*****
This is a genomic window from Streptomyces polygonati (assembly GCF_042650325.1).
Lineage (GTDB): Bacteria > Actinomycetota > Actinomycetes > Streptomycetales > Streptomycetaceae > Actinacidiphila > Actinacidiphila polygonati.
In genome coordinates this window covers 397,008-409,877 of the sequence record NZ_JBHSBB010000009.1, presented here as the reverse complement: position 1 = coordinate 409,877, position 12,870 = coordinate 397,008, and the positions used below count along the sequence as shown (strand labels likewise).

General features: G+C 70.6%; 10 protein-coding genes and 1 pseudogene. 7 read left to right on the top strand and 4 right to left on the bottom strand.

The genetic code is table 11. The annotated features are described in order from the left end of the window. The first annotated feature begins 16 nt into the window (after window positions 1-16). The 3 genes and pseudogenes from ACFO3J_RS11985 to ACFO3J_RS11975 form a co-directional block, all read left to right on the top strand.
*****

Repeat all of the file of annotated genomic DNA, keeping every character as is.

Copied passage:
This is a genomic window from Streptomyces polygonati (assembly GCF_042650325.1).
Lineage (GTDB): Bacteria > Actinomycetota > Actinomycetes > Streptomycetales > Streptomycetaceae > Actinacidiphila > Actinacidiphila polygonati.
In genome coordinates this window covers 397,008-409,877 of the sequence record NZ_JBHSBB010000009.1, presented here as the reverse complement: position 1 = coordinate 409,877, position 12,870 = coordinate 397,008, and the positions used below count along the sequence as shown (strand labels likewise).

General features: G+C 70.6%; 10 protein-coding genes and 1 pseudogene. 7 read left to right on the top strand and 4 right to left on the bottom strand.

The genetic code is table 11. The annotated features are described in order from the left end of the window. The first annotated feature begins 16 nt into the window (after window positions 1-16). The 3 genes and pseudogenes from ACFO3J_RS11985 to ACFO3J_RS11975 form a co-directional block, all read left to right on the top strand.